Dec 11, 2006 (CIDRAP News) – International health officials who met with Chinese health experts last week said the dispute over the "Fujian-like" strain of H5N1 avian influenza reflects confusion over names and vowed to seek an agreement on terminology for the various H5N1 subgroups.
The meeting in Beijing came a few weeks after US and Hong Kong scientists reported in a medical journal that the Fujian-like strain had emerged as the predominant H5N1 strain in southern China in the past year and caused increased poultry outbreaks. Chinese authorities rejected the report, saying the strain did not exist as a distinct subgroup.
A postmeeting statement from the World Health Organization (WHO), United Nations Food and Agriculture Organization (FAO), and World Organization for Animal Health (OIE) affirmed the existence of the Fujian-like strain, but said it has been called several different names.
Participants agreed that "a number of significant H5N1 virus groups have been identified from poultry and wild birds in China since 2004," the statement said. "One such identified group of viruses has been termed differently by several groups. Terms include the 'waterfowl clade', 'clade 2.3', and 'Fujian-like'."
The statement also said, "It was agreed there is a need for a shared understanding and a common nomenclature for influenza A(H5N1) groups and that some of the recent confusion about the avian influenza situation in China resulted from multiple terms used to describe the same virus groups.
"FAO/OIE/WHO will establish an international working group including Chinese experts to develop global consensus on terminology to be used when describing different influenza A(H5N1) virus groups."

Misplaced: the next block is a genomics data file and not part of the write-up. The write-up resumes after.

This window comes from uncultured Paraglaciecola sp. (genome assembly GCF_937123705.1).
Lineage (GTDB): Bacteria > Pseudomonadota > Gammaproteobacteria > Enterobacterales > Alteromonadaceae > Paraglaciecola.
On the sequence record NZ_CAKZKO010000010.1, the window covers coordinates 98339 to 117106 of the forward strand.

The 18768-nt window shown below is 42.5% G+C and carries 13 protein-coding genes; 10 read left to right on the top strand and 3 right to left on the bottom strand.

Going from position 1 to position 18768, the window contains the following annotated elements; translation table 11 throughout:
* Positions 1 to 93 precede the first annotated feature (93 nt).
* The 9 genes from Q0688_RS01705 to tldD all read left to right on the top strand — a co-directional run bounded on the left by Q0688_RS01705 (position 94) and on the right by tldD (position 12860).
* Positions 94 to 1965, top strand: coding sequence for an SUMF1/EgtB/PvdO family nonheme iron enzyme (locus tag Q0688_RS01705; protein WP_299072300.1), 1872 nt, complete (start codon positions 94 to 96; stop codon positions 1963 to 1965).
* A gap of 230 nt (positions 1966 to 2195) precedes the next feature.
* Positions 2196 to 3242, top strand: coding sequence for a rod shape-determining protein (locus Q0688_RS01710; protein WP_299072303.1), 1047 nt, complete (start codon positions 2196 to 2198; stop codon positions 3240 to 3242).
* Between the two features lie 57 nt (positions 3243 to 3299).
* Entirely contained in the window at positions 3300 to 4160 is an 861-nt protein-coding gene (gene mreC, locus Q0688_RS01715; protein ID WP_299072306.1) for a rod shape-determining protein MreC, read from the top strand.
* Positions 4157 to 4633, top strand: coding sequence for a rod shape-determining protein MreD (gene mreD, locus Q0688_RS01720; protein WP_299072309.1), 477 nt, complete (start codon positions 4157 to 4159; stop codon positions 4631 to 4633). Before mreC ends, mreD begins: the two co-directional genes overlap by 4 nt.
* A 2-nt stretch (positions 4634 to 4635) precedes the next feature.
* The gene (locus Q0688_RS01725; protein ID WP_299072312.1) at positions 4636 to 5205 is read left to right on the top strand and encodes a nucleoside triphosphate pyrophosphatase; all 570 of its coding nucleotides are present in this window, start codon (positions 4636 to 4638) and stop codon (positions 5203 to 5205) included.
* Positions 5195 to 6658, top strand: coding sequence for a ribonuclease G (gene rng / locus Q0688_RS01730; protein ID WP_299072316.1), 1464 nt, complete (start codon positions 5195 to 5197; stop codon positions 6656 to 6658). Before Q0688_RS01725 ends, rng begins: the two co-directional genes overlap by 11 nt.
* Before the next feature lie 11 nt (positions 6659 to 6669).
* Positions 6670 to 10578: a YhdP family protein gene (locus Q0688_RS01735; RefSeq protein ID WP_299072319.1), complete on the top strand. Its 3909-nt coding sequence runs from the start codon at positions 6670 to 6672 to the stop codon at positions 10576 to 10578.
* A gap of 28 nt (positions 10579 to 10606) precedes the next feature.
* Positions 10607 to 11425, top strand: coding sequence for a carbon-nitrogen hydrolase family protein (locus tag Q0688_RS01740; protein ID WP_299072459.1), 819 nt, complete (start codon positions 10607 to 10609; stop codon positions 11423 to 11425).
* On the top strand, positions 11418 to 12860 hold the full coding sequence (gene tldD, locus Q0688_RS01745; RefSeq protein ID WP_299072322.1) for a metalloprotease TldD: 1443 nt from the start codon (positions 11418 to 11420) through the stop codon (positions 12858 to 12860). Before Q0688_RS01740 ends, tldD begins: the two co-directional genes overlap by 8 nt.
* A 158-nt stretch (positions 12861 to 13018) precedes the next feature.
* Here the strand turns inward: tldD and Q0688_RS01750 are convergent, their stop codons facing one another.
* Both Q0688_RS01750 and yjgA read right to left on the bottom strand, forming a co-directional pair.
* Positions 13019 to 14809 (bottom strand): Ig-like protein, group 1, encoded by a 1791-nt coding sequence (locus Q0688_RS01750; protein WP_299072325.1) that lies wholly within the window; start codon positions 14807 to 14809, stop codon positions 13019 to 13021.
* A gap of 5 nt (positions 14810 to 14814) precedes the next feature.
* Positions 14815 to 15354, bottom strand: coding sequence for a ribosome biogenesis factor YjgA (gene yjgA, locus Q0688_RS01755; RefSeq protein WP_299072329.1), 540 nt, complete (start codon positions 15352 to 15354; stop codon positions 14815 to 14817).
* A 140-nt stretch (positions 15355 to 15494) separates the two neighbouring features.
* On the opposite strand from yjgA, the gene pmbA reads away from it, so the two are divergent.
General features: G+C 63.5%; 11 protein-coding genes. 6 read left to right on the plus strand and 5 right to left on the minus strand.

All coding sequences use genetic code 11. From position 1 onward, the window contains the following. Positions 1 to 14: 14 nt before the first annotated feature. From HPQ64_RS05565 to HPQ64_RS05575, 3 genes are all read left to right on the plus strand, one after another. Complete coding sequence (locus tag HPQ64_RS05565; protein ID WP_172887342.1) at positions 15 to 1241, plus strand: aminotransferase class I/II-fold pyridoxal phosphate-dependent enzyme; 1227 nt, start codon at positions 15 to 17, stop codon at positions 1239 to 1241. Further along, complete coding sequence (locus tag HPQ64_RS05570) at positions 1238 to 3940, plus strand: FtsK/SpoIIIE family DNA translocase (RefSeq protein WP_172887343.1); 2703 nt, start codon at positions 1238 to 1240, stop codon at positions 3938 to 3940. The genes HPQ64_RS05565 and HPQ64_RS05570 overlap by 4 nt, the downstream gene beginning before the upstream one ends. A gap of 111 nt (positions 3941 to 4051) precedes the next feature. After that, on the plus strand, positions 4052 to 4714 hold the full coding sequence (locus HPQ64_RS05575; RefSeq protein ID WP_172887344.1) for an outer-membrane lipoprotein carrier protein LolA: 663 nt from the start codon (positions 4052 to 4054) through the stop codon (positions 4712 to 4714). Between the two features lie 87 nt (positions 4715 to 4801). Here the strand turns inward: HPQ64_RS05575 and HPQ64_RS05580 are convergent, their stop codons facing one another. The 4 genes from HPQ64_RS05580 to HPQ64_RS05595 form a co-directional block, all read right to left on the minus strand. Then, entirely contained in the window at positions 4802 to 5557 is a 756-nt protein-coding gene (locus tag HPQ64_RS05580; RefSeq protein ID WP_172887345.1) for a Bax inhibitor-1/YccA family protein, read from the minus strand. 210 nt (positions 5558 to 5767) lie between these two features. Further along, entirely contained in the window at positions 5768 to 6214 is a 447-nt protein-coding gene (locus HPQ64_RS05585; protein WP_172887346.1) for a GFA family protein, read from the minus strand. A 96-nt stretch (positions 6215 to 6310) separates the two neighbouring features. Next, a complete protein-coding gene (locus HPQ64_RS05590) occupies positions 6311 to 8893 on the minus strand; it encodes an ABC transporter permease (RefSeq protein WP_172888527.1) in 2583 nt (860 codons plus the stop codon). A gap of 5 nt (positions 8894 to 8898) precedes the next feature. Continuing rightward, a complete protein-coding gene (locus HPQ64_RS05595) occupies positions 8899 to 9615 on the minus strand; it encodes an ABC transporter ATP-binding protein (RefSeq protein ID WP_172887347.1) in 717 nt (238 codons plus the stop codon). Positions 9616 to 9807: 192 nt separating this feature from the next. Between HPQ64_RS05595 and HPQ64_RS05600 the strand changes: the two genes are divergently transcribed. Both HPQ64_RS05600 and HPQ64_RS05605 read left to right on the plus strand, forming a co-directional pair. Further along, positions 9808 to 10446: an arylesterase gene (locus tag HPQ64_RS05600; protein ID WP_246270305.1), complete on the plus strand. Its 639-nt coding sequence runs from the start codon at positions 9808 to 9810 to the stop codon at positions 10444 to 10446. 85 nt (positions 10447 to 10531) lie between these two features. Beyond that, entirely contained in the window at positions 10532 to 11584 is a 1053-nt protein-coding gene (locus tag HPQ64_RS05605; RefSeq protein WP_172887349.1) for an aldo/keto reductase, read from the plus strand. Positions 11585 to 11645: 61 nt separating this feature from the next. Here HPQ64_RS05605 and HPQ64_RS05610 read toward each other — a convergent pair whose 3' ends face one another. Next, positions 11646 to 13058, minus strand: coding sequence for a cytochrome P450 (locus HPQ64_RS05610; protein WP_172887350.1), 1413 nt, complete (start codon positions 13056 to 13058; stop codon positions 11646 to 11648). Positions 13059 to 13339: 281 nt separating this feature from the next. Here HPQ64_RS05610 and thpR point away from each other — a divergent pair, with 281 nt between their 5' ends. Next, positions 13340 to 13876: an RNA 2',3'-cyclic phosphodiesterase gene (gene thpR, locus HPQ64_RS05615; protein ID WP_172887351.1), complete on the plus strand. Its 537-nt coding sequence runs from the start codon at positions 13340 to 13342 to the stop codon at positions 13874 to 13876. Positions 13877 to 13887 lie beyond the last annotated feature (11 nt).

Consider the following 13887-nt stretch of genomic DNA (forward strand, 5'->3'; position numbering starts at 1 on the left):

According to a Reuters report, the WHO's David Heymann told reporters after the meeting, "It's very important that naming of viruses is done in a way that doesn't stigmatize countries, that doesn't stigmatize regions and doesn't stigmatize individual people." Heymann is the WHO's assistant director-general for communicable diseases.
Media reports on the meeting said Chinese experts didn't deny the existence of the Fujian-like strain but did take exception to the name. According to a Canadian Press (CP) report, Chinese officials said the Hong Kong–US researchers had renamed a known H5N1 subgroup that some other authorities called Anhui-like, Anhui being another Chinese province.
The FAO-OIE-WHO statement affirmed some aspects of the Hong Kong–US researchers' report, which was published by the Proceedings of the National Academy of Sciences. For example, the statement said information presented at the meeting indicated that the Fujian-like strain has grown more common in parts of southern China since 2005 and has been found in poultry in Laos and Malaysia this year.
In addition, the statement said, "This virus group has been documented to cause some human infection in 2005 and 2006 in China," as the Hong Kong–US researchers had said.
But contrary to another possibility the researchers have suggested, "There is no evidence to date to link the emergence of this virus group with use of poultry influenza vaccination in China."
The statement affirmed that vaccination can control H5N1 in poultry, provided that vaccines are of high quality and well matched to circulating viruses and that vaccination coverage is adequate.
"China has recently strengthened poultry surveillance to include serological (antibody) and virus surveillance as well as surveillance for disease outbreaks," the statement added. With the increased surveillance, China is now publishing data monthly on the Ministry of Agriculture Web site, rather than annually, news services reported.
China has been criticized for sharing too little data on the H5N1 virus and too few samples. Last month the country promised to provide samples to the WHO.
Keiji Fukuda, coordinator of the WHO global influenza program, said all participants at the meeting agreed that sharing information and virus samples "is critical for the defense of everybody," according to Reuters.
The FAO-OIE-WHO statement said there has been no evidence that the Fujian-like strain is more transmissible to humans than other H5N1 viruses and no evidence that it has sparked human-to-human transmission.
Nov 10 CIDRAP News story "Chinese promise H5N1 samples, deny claim of new strain"
Nov 3 CIDRAP News story "Study says new H5N1 strain pervades southern China"